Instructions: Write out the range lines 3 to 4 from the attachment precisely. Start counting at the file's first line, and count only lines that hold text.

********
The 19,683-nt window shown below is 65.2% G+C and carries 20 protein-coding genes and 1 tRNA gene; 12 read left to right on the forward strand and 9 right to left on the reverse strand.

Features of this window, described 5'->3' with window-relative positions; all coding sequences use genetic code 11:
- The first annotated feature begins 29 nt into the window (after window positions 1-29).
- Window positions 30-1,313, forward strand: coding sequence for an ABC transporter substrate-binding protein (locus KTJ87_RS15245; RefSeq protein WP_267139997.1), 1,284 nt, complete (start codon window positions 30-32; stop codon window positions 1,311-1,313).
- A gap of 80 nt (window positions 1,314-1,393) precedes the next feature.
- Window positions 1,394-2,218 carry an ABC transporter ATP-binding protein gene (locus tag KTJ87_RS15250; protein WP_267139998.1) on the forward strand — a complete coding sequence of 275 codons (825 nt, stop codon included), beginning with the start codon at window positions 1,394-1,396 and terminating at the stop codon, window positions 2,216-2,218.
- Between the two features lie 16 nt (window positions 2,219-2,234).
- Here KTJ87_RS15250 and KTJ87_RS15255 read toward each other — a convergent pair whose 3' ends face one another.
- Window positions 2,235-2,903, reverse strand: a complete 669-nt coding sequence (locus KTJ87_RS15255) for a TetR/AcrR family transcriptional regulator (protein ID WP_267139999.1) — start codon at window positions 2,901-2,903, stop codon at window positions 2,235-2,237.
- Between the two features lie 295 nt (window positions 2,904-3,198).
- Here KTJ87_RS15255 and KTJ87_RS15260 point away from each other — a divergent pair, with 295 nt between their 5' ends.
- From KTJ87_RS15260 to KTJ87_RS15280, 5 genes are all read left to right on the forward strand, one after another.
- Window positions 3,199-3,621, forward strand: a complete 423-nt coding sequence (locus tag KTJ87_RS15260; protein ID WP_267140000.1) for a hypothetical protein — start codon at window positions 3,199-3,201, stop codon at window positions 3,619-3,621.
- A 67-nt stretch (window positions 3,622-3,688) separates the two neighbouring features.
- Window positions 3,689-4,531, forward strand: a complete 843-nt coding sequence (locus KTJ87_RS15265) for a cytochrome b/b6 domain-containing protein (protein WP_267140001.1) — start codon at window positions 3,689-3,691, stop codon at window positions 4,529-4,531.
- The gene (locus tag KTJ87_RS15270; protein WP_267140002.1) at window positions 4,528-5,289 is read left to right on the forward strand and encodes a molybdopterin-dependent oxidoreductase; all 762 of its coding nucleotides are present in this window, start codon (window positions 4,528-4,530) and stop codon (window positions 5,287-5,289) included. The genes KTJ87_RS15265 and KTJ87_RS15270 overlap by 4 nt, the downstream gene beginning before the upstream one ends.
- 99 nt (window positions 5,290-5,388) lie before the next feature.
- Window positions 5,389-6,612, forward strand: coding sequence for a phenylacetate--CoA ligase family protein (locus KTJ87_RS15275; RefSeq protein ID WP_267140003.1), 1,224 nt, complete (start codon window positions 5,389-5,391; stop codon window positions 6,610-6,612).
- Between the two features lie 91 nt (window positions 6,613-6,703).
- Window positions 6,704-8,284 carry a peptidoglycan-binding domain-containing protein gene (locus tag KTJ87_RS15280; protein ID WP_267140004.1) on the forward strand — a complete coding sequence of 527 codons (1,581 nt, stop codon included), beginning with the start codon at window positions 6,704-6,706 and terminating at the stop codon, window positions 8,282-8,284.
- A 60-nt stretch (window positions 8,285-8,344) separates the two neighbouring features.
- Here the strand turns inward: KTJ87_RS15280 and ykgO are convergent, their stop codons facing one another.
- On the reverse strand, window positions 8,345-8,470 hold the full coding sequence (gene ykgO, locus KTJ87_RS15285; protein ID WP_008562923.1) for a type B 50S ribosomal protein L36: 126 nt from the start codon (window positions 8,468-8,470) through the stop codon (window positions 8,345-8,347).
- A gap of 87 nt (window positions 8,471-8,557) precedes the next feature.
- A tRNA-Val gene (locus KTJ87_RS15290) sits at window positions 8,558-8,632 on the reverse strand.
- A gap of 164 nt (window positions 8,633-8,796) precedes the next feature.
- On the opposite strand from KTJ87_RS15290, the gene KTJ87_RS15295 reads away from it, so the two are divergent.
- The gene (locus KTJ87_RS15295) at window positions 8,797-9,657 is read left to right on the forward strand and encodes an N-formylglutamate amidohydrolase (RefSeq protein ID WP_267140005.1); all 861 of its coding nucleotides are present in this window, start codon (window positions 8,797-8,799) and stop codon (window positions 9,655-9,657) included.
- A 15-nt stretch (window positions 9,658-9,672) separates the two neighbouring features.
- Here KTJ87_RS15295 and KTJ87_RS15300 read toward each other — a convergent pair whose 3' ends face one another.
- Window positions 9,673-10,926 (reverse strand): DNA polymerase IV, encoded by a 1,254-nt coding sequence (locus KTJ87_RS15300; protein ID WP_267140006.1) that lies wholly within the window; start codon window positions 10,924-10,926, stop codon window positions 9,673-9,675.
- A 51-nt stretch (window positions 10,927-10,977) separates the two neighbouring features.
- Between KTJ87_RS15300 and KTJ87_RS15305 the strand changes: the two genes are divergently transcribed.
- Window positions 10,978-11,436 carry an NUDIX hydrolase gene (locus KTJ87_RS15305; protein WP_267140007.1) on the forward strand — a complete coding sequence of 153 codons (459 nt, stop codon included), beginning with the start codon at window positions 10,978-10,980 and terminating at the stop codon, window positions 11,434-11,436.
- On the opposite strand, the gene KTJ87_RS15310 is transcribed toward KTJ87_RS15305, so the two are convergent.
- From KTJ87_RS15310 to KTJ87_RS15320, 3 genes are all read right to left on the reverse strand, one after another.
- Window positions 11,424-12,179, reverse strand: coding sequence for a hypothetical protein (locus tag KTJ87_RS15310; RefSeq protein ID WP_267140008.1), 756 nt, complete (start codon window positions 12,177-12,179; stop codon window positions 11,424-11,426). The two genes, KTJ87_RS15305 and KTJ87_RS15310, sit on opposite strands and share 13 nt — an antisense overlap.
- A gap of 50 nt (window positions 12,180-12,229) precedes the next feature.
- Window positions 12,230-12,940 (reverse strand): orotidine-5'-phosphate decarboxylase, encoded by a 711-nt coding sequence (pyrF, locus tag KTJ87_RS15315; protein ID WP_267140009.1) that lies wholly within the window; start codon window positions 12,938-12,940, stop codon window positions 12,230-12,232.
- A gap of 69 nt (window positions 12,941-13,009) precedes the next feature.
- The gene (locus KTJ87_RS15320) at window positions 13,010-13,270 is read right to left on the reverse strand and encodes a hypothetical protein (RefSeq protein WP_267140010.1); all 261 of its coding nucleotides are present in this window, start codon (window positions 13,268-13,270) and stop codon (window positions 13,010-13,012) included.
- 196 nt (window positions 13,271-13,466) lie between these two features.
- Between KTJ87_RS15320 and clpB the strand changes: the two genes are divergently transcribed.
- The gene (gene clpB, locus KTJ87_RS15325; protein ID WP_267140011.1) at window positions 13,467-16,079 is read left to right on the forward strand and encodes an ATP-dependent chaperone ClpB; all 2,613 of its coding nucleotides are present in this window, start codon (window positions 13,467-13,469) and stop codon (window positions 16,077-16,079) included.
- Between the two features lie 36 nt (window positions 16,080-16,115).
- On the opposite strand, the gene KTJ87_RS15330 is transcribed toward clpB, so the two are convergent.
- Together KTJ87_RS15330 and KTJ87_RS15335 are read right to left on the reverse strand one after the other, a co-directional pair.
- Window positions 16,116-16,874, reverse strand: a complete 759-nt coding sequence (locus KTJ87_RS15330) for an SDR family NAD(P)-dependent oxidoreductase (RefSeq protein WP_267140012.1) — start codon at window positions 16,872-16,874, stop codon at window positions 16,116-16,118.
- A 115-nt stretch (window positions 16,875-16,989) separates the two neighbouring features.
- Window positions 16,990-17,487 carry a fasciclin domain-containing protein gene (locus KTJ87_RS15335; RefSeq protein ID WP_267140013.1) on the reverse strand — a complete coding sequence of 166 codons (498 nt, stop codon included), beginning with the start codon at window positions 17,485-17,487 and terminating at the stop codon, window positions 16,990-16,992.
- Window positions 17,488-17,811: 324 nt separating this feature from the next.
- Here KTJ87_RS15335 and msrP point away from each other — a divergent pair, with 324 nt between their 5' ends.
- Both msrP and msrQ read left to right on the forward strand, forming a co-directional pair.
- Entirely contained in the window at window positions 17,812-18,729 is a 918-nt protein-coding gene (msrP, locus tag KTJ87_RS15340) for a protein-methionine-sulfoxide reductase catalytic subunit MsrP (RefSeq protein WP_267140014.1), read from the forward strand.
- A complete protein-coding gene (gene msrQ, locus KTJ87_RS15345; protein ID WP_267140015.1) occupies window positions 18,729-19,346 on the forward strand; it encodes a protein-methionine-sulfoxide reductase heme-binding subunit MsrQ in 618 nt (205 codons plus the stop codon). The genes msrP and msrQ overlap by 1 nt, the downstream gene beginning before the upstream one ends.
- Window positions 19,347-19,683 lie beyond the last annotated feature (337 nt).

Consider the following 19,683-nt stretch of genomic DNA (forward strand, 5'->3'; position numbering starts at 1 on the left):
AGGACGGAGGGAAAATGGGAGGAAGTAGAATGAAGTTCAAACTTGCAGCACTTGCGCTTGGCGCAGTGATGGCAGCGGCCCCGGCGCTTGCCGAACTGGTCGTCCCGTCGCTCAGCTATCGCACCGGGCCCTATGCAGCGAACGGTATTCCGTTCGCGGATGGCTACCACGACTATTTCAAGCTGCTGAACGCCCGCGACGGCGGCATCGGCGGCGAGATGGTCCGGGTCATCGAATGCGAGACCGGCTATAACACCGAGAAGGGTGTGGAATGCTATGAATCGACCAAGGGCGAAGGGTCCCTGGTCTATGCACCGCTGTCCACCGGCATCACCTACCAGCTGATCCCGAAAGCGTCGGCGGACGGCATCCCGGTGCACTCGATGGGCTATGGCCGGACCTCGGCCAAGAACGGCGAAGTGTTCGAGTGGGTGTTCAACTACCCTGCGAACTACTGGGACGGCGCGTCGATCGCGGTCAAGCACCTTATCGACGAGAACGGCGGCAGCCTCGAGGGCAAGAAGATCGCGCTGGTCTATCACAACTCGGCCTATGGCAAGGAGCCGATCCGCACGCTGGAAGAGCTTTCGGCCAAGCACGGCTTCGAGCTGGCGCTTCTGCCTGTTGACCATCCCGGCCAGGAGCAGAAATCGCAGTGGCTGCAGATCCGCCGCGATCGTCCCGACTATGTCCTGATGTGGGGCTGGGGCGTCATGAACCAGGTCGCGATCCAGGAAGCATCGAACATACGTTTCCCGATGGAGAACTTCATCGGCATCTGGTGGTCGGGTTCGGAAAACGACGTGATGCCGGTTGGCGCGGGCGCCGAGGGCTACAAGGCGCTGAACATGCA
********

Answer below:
- The first annotated feature begins 29 nt into the window (after window positions 1-29).
- Window positions 30-1,313, forward strand: coding sequence for an ABC transporter substrate-binding protein (locus KTJ87_RS15245; RefSeq protein WP_267139997.1), 1,284 nt, complete (start codon window positions 30-32; stop codon window positions 1,311-1,313).